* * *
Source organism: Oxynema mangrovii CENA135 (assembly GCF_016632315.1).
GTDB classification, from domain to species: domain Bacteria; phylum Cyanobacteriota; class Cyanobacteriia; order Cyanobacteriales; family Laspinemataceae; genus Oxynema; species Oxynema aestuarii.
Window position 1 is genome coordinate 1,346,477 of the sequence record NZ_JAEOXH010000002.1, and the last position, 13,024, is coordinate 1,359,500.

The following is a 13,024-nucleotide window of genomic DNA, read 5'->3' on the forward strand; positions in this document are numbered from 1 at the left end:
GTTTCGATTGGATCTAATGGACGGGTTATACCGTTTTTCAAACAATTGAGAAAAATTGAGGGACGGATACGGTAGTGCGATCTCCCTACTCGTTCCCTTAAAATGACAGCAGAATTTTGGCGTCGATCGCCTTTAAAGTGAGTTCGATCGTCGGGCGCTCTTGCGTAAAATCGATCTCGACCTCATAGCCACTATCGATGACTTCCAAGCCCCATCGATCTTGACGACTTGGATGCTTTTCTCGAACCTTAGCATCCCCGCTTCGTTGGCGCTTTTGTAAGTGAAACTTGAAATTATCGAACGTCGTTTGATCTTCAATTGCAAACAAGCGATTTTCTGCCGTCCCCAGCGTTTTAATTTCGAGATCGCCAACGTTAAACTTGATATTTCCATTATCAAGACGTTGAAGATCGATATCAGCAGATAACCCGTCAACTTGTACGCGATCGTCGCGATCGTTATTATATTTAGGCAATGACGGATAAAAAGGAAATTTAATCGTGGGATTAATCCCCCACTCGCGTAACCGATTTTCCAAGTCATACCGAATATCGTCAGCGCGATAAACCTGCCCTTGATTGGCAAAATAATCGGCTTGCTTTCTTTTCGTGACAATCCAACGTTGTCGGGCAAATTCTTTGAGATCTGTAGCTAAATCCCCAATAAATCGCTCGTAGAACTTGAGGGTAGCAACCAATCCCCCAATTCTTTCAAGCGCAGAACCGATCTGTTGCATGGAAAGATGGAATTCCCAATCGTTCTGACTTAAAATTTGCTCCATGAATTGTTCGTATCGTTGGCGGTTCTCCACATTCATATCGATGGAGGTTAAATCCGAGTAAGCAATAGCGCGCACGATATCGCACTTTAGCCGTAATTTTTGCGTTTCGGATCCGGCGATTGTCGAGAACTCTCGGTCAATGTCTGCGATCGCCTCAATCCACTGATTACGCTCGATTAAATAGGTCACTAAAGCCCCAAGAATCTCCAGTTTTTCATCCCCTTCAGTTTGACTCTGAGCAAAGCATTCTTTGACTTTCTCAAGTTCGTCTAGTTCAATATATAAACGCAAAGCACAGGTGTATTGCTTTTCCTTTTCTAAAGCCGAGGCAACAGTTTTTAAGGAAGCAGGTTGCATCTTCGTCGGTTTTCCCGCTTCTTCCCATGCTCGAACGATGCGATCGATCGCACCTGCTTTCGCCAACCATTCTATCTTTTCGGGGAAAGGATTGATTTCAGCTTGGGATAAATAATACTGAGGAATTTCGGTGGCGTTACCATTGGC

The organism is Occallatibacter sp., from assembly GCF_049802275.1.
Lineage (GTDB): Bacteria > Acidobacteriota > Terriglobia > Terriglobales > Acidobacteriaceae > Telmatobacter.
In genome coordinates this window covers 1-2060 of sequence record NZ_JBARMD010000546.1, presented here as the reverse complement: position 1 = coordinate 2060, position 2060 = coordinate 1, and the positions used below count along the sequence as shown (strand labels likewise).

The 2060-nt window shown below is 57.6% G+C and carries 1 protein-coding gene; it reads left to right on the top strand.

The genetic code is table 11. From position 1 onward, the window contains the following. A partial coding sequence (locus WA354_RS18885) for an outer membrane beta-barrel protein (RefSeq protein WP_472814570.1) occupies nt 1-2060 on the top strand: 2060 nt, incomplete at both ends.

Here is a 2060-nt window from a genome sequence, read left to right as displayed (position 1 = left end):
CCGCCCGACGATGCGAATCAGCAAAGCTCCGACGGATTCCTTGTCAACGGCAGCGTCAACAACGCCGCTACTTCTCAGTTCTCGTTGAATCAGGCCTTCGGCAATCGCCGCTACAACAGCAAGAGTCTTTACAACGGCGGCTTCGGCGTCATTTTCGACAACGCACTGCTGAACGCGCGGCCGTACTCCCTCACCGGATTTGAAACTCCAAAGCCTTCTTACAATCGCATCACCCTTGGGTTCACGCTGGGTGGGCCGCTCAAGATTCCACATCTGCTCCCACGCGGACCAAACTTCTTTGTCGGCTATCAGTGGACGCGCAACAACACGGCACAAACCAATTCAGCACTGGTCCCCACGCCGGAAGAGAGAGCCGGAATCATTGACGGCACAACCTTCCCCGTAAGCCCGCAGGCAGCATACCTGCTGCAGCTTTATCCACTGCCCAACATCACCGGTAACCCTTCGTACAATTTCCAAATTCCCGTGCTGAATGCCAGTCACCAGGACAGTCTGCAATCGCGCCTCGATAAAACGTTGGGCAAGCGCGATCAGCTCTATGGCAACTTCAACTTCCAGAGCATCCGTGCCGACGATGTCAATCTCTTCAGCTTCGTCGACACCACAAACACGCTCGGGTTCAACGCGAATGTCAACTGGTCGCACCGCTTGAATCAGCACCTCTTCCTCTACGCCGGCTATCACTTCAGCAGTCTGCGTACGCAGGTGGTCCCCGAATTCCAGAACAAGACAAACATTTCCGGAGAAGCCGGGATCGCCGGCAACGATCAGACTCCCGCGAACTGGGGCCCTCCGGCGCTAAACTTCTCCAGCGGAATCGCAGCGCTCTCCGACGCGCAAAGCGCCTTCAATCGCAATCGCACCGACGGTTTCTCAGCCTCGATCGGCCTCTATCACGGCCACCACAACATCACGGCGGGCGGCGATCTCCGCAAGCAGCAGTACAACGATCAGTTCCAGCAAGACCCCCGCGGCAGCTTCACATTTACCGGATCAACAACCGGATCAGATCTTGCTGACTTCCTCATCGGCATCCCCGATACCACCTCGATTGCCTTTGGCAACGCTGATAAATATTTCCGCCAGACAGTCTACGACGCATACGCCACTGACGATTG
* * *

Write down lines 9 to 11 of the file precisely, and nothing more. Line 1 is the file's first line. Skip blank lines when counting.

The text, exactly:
The 2060-nt window shown below is 57.6% G+C and carries 1 protein-coding gene; it reads left to right on the top strand.

The genetic code is table 11. From position 1 onward, the window contains the following. A partial coding sequence (locus WA354_RS18885) for an outer membrane beta-barrel protein (RefSeq protein WP_472814570.1) occupies nt 1-2060 on the top strand: 2060 nt, incomplete at both ends.

Here is a 2060-nt window from a genome sequence, read left to right as displayed (position 1 = left end):